Received via Federal Express priority mail this morning: Fifty-four (54!) boxes of movie promo material for the Dragon*Con Independent Film Festival Track. Both Matthew and the Fed Ex delivery guy were somewhat flabbergasted. I’m amused. Except all those boxes are stacked up in our dining room currently, and I don’t want them just sitting there for the two and half weeks until the convention. We’re going to need some assistance to get them to the convention as well, since we can’t possibly fit all of them into either of our cars.
We opened some of them and they appear to be baseball caps and posters. Baseball caps. Huh.
There will be many freebies. Hobkin is in denial. He refuses to go into the dining room and scampers past the area without looking at it when he crosses the room. Poor little guy!
Also got an email from someone via my Mustalayday Grove website asking about skunk care and keeping, specifically diet and veterinary requirements. I sent them a brief rundown of Hobkin’s diet plan. They asked for more details, so I sent them an example day’s meal for Hobkin as well as letting them know about shots and other basics of veterinary care. They responded that, though they think skunks are cool, they’re just too high maintenance for them.
I feel exceedingly pleased with myself. Not that I’m trying to dissuade people from having skunks as pets, just that I want to do my part to make sure that people don’t adopt a skunk on an impulse without knowing what they’re getting into. If I can bring someone to understand that a skunk is totally unsuitable for their personality or lifestyle before they get one, I count that as a good deed accomplished. There are already too many abandoned animals in shelters who have been neglected or abused, and who have been fed and/or housed poorly, because people didn’t understand what it takes to properly care for them.
Prevention much better than cure. Going to go hug my fuzzwit now.
– Received a polite reject from the Blood Lust anthology on a reprint, with invitation to submit to future projects of the editor.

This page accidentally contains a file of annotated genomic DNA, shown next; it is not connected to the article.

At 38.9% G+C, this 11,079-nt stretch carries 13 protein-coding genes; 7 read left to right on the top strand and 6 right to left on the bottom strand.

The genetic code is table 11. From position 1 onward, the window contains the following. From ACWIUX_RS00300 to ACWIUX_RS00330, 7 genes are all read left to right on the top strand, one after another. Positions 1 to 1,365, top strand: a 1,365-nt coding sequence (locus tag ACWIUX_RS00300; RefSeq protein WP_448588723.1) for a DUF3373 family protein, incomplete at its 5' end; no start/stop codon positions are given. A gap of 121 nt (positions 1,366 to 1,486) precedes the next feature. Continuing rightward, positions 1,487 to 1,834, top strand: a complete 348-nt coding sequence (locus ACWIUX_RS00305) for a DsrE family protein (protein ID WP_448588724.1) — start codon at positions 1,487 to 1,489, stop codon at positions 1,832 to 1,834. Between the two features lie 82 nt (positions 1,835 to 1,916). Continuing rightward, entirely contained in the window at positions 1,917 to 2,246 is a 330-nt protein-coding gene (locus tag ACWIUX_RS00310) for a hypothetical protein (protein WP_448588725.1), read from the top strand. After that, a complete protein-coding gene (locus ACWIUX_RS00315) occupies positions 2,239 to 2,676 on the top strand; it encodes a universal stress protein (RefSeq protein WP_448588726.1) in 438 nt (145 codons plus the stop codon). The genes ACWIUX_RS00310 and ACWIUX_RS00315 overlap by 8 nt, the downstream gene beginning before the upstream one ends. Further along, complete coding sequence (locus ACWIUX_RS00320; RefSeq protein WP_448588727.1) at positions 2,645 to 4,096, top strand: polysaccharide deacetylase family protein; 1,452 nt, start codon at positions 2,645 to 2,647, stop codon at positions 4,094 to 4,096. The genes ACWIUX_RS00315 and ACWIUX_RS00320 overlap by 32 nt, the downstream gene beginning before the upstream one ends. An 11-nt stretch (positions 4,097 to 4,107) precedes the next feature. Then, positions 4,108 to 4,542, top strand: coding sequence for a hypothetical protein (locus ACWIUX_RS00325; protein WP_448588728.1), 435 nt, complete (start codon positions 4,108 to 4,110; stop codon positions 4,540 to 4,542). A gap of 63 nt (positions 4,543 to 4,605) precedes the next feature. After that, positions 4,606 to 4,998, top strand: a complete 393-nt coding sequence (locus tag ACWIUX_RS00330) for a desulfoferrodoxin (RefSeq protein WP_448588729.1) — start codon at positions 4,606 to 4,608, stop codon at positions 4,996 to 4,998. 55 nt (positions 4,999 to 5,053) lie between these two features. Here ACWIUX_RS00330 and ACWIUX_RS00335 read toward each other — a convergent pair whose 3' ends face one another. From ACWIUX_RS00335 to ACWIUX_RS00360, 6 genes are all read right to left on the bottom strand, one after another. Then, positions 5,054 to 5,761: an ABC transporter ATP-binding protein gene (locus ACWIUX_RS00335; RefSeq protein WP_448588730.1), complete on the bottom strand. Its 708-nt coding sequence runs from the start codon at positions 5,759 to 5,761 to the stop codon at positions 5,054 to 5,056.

– Sent out four queries to publishers for a transitional chapter book.
Selling fiction has become an addiction for me, and I mean that in a literal sense. The first sale I made, the adrenalin spiked through me, I went screaming through the house, flapping my arms and hooting like a madwoman (Matthew can attest to my lunatic behavior). I was zingy and gleeful, able to summon up that warm glow of elation for weeks afterward. In fact, it was enough of a high to last me until my second sale, which occurred one year later. Upon making that one, I experienced a similar response, but not as intense. I didn’t have to wait as long until the next sale (about four months this time), and the reaction I experienced from that was comparatively minor. I was excited and happy, but it faded quickly.
Subsequent sales have elicited less reaction, especially to smaller markets, but even repeat sales to big markets don’t give me the same kick as the very first one did. So now I need more frequent and bigger sales in order to get a fix, and I start longing for them sooner. I’m also preoccupied with rejectomancy and response-time predictions. I peer at my logs on a daily basis, even though I know only twenty-four more hours have passed since I last perused them, run stats and figures on my response times, and generally obsess. I also get jittery if I’m kept away from email for any length of time, or if I have to stop USPS mail service (e.g. when on vacation). Hi, my name’s Eugie and I’m a sales-a-holic . . .
In summary: I’m jonesing bad for a sale and it’s been less than a month since my last one .